What are the benefits of taking shorter rest times in between sets? If I am capable of doing an extra rep or two if I rest for 1 minutes instead of resting for 30 seconds, which is more beneficial?

  • I haven't got the resource at hand, but there has been a fairly large meta-analysis published recently, which assesses (amongst others) the effect of the rest times. According to the study 3 minutes seems to be an optimal resting time both for hypertrophy and strength. The benefit of shorter rest times would be that you can either shorten your training or do more in the same time.
    – Paul K
    Aug 17, 2016 at 13:09
  • @PaulK What is accomplished by much longer rests?
    – Michael
    May 20, 2022 at 20:45

1 Answer 1


Here is an excellent excerpt regarding rest from the Encyclopedia of Modern Bodybuilding written by the famous Arnold Schwarzenegger:

enter image description here

It is important to pace yourself properly through a workout. If you try to train too fast, you risk cardiovascular failure before you have worked the muscles enough. Also, you may have tendency to get sloppy and start throwing the weights around instead of executing each movement correctly.

However, training too slowly is also bad. If you take 5 minutes between each set, your heart rate slows down, you lose your pump, the muscles get cold, and your level of intensity drops down to nothing.

Try to keep your rest periods between sets down to a minute or less. In the first minute after a weight-training exercise you recover 72 percent of your strength, and by 3 minutes you have recovered all you are going to recover without extended rest. But remember that the point of this training is to stimulate and fatigue the maximum amount of muscle fiber possible, and this happens only when the body is forced to recruit additional muscle fiber to replace what is already fatigued. So you don't want to allow your muscles to recover too much between sets - just enough to be able to continue your workout and to keep forcing the body to recruit more and more muscle tissue.

There is one other factor to consider: Physiologists have long noted the link between maximal muscle strength and muscular endurance. The stronger you are, the more times you can lift a submaximal amount of weight.; This means that the more you push yourself to develop muscular (as opposed to cardiovascular) endurance, the stronger you become. So maintaining a regular pace in your training actually leads to an increase in overall strength.


The sweet spot for promoting size, endurance, and strength is 1 minute. Taking only a few seconds of rest would only promote endurance.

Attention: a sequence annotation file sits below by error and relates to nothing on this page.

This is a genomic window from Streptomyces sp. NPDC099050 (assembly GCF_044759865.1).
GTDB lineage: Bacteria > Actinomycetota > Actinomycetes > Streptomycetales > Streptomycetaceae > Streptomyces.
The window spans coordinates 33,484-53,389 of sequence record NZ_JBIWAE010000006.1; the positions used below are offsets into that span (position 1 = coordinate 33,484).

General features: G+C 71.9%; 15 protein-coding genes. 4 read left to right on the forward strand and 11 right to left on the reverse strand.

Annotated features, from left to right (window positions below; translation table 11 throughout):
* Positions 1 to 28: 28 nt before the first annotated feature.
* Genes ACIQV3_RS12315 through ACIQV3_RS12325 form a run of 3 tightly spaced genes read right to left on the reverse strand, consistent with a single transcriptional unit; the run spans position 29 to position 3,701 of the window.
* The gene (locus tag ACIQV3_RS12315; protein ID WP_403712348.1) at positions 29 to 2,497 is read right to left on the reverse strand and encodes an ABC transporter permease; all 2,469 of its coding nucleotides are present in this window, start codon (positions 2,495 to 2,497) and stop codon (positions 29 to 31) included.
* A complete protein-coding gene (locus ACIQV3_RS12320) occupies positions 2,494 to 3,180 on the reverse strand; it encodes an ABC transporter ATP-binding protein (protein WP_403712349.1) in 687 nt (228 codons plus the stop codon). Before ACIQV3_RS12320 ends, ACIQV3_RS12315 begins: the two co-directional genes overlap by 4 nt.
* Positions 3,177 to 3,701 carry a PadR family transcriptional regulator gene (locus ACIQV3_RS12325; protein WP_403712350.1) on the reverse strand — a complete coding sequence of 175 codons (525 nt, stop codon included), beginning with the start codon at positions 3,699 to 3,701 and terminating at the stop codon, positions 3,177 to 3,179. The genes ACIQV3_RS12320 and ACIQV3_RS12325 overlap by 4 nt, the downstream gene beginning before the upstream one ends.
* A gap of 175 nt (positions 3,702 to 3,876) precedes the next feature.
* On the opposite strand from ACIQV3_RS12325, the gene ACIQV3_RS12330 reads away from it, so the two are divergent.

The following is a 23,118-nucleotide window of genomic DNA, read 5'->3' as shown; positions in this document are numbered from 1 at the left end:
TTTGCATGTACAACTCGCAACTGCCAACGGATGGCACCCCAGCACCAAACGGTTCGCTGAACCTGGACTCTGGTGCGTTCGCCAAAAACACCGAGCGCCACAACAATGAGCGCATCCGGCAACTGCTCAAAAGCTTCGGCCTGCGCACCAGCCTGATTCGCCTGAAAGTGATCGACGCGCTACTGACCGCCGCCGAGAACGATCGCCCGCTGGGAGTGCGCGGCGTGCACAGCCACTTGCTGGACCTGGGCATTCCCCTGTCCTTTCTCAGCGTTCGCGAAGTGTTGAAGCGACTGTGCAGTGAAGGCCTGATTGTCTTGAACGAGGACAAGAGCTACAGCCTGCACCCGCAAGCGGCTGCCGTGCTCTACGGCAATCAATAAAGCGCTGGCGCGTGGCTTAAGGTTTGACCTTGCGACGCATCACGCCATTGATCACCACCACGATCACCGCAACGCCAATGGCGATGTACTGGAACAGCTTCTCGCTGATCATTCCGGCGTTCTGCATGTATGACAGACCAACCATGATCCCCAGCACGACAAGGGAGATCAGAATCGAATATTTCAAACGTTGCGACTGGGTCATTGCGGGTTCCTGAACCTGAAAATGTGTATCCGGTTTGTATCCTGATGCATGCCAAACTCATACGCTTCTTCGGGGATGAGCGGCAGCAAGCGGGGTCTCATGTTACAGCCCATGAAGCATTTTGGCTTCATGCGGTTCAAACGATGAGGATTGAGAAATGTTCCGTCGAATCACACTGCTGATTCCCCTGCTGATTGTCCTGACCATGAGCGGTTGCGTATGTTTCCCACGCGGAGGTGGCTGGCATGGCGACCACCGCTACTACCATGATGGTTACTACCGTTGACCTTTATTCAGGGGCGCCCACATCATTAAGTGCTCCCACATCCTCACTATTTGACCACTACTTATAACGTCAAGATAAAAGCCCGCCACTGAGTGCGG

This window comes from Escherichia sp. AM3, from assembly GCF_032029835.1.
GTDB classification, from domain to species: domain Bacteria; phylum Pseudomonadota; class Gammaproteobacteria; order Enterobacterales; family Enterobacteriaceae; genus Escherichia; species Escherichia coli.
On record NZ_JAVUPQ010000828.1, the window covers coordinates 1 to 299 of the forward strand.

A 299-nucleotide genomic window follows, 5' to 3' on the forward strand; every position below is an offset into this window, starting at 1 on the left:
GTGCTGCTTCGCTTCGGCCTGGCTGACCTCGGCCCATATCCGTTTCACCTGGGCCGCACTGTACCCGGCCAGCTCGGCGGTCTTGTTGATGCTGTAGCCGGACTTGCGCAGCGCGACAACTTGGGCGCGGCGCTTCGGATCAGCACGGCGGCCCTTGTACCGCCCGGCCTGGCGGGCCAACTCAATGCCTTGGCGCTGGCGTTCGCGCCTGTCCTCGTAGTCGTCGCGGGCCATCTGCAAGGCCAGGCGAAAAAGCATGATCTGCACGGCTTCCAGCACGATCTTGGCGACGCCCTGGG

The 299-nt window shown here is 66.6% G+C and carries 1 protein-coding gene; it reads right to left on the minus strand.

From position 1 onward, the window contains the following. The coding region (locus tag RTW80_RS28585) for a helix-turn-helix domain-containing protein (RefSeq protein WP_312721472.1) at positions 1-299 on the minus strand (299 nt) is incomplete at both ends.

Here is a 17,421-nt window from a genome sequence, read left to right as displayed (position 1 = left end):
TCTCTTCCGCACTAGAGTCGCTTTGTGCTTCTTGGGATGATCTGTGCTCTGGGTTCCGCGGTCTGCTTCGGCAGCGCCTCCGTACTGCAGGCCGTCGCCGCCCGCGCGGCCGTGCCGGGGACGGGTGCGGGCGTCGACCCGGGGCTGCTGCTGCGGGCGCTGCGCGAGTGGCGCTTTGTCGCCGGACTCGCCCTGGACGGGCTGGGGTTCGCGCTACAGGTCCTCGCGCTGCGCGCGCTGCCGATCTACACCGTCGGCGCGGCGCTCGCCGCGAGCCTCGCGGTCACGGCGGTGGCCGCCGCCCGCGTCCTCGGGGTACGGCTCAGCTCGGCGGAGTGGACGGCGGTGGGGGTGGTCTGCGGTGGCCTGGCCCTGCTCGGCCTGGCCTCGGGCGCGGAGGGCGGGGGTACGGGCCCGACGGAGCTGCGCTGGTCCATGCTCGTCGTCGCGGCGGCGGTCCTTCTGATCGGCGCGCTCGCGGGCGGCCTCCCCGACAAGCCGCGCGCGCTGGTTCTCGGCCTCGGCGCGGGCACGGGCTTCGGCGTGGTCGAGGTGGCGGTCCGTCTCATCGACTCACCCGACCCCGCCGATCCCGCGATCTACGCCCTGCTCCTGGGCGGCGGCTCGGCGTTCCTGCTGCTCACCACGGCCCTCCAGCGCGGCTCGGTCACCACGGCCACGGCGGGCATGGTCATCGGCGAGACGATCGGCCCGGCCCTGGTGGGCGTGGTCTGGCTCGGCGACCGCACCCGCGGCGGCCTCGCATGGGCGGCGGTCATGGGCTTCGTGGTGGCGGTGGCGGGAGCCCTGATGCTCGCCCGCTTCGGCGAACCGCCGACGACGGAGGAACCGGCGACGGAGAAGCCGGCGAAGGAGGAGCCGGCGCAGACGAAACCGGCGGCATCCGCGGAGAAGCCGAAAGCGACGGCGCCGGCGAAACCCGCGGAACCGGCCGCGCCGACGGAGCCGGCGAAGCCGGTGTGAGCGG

Longer Rest Periods for Strength

In another part of the book, Arnold talks about the occasional days which you should train heavy. By heavy, we mean going to failure in 6 reps or less. Arnold believed that bodybuilders should occasionally train heavy like power-lifters to get a hard dense look. In these days, he suggests longer rest periods, perhaps up to 3 minutes. This longer rest period would prevent cardiovascular failure from short-circuiting muscular failure.

Powerlifters, or people training for strength (as opposed to bodybuilders, who train for muscle size), may have occasional need for longer rest periods between heavy sets. Five or ten minutes between sets is not unreasonable for very heavy sets of squats, or chin-ups to failure, for instance.

Research and weight room experience shows that longer rest periods produce more strength and power, whereas shorter rest periods produce more hypertrophy and muscle mass:

When training for muscular strength, the magnitude of the load lifted is a key determinant of the rest interval prescribed between sets. For loads less than 90% of 1 repetition maximum, 3-5 minutes rest between sets allows for greater strength increases through the maintenance of training intensity.

When training for muscular power, a minimum of 3 minutes rest should be prescribed between sets of repeated maximal effort movements (e.g., plyometric jumps). When training for muscular hypertrophy, consecutive sets should be performed prior to when full recovery has taken place. Shorter rest intervals of 30-60 seconds between sets have been associated with higher acute increases in growth hormone, which may contribute to the hypertrophic effect. When training for muscular endurance, an ideal strategy might be to perform resistance exercises in a circuit, with shorter rest intervals (e.g., 30 seconds) between exercises that involve dissimilar muscle groups, and longer rest intervals (e.g., 3 minutes) between exercises that involve similar muscle groups.


Your Answer

By clicking “Post Your Answer”, you agree to our terms of service and acknowledge you have read our privacy policy.

Not the answer you're looking for? Browse other questions tagged or ask your own question.